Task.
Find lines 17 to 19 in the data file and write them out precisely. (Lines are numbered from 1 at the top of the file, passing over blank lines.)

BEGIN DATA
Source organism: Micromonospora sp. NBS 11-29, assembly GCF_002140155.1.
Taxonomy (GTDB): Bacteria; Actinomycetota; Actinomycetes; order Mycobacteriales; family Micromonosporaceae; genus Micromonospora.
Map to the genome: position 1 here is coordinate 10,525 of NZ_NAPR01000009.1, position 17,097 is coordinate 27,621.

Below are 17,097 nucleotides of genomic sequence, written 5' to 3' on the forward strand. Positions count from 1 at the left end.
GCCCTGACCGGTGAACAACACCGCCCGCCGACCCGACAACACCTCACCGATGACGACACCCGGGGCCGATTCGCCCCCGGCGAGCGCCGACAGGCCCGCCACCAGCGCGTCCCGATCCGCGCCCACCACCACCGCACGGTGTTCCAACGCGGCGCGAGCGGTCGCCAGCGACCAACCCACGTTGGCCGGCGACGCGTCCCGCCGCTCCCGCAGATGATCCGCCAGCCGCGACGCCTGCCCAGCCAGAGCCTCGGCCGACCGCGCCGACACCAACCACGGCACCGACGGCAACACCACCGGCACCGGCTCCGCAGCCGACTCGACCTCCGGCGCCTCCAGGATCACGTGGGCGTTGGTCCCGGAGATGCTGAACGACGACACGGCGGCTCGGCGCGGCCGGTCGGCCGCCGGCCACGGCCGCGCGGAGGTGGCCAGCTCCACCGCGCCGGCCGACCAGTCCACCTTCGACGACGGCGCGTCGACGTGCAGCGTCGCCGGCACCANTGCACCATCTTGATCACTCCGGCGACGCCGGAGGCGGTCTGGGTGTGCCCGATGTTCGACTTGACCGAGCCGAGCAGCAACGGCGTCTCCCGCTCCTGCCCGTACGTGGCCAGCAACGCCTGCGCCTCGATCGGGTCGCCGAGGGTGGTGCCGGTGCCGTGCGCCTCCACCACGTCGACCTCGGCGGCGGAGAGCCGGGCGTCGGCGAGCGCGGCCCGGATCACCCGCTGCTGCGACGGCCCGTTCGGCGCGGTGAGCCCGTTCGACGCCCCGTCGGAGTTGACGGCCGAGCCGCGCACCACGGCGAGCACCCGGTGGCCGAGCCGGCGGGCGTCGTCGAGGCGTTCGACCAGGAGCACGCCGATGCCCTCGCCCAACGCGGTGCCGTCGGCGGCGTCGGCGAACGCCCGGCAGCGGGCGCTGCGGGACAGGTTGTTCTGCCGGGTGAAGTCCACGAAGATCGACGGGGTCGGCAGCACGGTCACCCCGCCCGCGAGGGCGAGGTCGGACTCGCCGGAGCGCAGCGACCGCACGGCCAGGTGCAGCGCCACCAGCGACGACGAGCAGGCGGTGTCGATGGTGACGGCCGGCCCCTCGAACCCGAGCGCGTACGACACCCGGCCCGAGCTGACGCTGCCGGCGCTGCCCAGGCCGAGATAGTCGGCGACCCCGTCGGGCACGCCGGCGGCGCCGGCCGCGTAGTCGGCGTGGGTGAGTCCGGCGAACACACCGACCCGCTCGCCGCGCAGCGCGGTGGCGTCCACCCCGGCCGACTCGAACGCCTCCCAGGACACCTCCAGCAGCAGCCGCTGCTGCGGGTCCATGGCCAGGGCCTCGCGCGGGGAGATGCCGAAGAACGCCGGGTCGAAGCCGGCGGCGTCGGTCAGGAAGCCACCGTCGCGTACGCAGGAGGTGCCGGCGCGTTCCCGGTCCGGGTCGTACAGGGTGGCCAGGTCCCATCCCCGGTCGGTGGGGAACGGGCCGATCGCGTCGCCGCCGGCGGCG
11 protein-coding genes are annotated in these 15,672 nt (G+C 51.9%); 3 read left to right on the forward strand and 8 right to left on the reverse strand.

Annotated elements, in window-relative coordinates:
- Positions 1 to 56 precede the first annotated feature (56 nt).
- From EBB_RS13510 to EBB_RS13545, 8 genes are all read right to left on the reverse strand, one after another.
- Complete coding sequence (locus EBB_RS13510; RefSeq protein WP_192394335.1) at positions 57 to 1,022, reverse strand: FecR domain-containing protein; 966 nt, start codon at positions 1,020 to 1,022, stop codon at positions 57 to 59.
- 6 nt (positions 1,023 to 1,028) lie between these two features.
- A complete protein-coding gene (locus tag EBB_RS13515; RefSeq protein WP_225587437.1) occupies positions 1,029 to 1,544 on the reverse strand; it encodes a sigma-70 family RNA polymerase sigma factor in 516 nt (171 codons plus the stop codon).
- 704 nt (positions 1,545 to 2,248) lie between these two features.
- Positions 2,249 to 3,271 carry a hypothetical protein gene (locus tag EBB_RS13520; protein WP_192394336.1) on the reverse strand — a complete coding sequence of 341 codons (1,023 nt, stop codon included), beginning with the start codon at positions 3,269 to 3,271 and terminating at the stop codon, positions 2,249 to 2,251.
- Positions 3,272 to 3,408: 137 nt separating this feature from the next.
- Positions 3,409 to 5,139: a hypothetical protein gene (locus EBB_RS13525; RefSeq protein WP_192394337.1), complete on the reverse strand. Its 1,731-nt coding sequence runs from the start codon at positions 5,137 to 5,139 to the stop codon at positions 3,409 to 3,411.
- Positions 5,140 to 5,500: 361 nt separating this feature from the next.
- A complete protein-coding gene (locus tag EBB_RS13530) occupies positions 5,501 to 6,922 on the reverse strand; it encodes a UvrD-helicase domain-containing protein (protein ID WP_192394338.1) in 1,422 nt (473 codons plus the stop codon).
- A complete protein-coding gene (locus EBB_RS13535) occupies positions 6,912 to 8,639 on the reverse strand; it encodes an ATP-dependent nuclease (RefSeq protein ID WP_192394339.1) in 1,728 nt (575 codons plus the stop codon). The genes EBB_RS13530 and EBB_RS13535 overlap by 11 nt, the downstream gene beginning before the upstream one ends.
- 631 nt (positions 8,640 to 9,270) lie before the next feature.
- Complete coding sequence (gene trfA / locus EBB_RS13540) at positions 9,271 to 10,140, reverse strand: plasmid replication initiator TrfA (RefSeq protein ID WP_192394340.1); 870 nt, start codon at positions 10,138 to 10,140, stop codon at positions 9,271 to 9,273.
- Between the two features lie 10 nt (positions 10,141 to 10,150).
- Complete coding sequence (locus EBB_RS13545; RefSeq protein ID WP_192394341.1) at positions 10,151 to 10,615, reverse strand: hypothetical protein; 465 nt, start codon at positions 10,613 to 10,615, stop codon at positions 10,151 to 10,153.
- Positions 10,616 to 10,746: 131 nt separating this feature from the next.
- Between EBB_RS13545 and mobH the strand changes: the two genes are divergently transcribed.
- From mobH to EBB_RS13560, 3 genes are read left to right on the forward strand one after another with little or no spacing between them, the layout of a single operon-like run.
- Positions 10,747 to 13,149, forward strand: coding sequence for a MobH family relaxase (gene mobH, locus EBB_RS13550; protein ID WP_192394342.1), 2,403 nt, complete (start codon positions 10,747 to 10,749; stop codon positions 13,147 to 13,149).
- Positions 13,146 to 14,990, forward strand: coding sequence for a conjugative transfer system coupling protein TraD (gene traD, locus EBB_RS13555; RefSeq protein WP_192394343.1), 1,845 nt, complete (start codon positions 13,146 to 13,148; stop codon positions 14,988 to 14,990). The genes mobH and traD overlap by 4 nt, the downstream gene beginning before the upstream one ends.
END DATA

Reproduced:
- Positions 5,140 to 5,500: 361 nt separating this feature from the next.
- A complete protein-coding gene (locus tag EBB_RS13530) occupies positions 5,501 to 6,922 on the reverse strand; it encodes a UvrD-helicase domain-containing protein (protein ID WP_192394338.1) in 1,422 nt (473 codons plus the stop codon).
- A complete protein-coding gene (locus EBB_RS13535) occupies positions 6,912 to 8,639 on the reverse strand; it encodes an ATP-dependent nuclease (RefSeq protein ID WP_192394339.1) in 1,728 nt (575 codons plus the stop codon). The genes EBB_RS13530 and EBB_RS13535 overlap by 11 nt, the downstream gene beginning before the upstream one ends.